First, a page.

Honoured to be featured in the July edition of Animal Culture Magazine! I talked about my background, my activism, why I started the platform Crip HumAnimal, … The full interview is available HERE (with permission from Animal Culture Magazine, thanks!) You can subscribe to Animal Culture Magazine here: https://www.patreon.com/AnimalCultureMagazine
Beasts of Burden, Animal and Disability Liberation, by Sunaura Taylor is a must read for anyone interested in the intersections between ableism and speciesism and disability studies and critical animal studies. There is an in detail review on Crip Humanimal, written by Chloë Taylor.
The Cow with Ear tag #1389 gives a very good insight into the dairy industry. And also a short analysis in the last chapter on how the different oppressions are connected, and a critique of ethical consumerism (not enough to change the system). Very accessibly written ! (no academic jargon!). Glad I read it. 🐄🌿🐄🌿🐄🌿🐄🌿🐄🌿🐄 The Cow with Ear tag #1389, Kathryn Gillespie, University of Chicago Press (2018).
The book Fear of the Animal planet, by Jason Hribal (2010) documents the numerous accounts of animal resistance in modern history: elephants and tigers who escape from the circusses and attack their abusers, monkeys who manage to flee from laboratories, orcas and sea lions who show their resistance to captivity and abuse. The zoos, circusses and other facilities uphold a narrative of these being exceptions and very rare occassions, they portray the animals as having gone ‘wild’, denying them agency, they promise to take measures so this can’t happen again, and they strictly control the info that gets out to the public. But as becomes clear from the numerous stories in the book, these are all but exceptions. And the animals certainly do have agency, and they firmly resist their oppression and abuse. They are not voiceless and we shouldn’t portray them as voiceless.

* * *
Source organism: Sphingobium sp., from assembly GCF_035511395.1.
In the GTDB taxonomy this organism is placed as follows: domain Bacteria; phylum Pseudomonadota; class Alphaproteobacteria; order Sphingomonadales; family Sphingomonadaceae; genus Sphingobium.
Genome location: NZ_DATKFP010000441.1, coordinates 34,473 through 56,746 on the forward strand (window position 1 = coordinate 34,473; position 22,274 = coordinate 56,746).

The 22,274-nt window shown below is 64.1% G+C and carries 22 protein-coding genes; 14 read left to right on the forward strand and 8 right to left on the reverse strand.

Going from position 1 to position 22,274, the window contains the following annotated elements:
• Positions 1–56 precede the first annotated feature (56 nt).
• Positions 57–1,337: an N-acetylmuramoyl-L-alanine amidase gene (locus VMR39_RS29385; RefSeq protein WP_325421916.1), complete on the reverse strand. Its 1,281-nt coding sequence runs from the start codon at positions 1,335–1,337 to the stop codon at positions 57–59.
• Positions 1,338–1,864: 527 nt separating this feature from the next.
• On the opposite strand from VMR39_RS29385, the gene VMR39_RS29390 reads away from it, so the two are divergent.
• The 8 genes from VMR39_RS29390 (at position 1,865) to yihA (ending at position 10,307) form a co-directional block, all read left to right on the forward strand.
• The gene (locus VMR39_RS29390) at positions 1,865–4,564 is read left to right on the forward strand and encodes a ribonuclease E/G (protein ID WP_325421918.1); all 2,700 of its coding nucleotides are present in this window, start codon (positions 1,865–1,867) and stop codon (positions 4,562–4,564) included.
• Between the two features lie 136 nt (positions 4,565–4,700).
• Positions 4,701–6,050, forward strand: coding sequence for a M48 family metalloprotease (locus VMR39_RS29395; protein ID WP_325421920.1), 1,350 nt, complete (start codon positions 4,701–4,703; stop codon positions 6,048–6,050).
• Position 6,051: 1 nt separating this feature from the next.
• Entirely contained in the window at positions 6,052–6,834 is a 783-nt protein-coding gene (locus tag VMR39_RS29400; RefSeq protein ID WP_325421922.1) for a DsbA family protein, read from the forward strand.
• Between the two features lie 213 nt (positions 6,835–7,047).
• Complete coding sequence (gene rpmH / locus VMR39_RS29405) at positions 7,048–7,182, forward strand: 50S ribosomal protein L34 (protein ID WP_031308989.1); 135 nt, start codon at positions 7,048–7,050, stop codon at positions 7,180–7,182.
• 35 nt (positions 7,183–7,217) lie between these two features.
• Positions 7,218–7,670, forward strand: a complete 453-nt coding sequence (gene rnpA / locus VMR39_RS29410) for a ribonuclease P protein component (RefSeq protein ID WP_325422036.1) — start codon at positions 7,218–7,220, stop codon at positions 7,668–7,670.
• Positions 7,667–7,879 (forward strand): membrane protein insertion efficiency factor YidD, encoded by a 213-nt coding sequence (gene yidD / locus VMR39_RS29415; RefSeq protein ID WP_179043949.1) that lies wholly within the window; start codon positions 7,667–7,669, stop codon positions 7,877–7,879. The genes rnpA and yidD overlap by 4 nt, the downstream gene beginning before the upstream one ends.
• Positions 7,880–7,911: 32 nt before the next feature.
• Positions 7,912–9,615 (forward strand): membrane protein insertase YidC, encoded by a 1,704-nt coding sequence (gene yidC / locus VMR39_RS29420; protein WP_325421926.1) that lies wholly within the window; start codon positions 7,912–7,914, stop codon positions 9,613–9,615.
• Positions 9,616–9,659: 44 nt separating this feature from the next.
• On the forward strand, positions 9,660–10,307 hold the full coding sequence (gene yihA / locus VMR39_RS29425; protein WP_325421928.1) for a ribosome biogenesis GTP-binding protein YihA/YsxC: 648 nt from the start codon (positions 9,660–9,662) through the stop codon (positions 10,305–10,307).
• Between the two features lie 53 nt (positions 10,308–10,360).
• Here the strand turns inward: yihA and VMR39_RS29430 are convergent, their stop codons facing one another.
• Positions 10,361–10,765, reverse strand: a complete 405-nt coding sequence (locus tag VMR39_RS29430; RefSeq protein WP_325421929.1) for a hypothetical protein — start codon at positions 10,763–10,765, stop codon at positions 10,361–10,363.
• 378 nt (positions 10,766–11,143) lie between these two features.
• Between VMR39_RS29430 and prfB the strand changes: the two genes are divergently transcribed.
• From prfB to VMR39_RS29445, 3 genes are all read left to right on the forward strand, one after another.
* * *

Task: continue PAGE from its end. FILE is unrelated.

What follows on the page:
And then this happens … Something is posted on social media about veganism, a poster, meme, or a vegan campaign, or about the living conditions of animals in agricultural industry, or maybe you just posted a comment about your experiences while dining out, and comments like ‘mmmmm, steak!‘, ‘I’ll be putting some more on the BBQ tonight‘ or – like in the meme – ‘Bacon!‘ appear. Or someone posts a photo of a hamburger, hotdog or sizzling animal flesh. I always wonder why they post this. Is it simply because they have nothing meaningful to say? Do those posting such comments really think it adds anything to the conversation (or do they simply not think at all 😛 )? That they can somehow ‘win’ the meateaters on their hand? Or do they think it’s funny and a way to provoke vegans? (who then even write a blog about it, tsk 😉) I think it may point to some form of anxiety to think these issues through. Not daring or not willing to think about the …
On a night out with friends, Eric tries a new restaurant. The waiter welcomes them and says ‘we take the dining experience full circle‘. ‘Set in a not-so-distant, dark future, three friends must slaughter the animals they order for dinner at a high-end restaurant’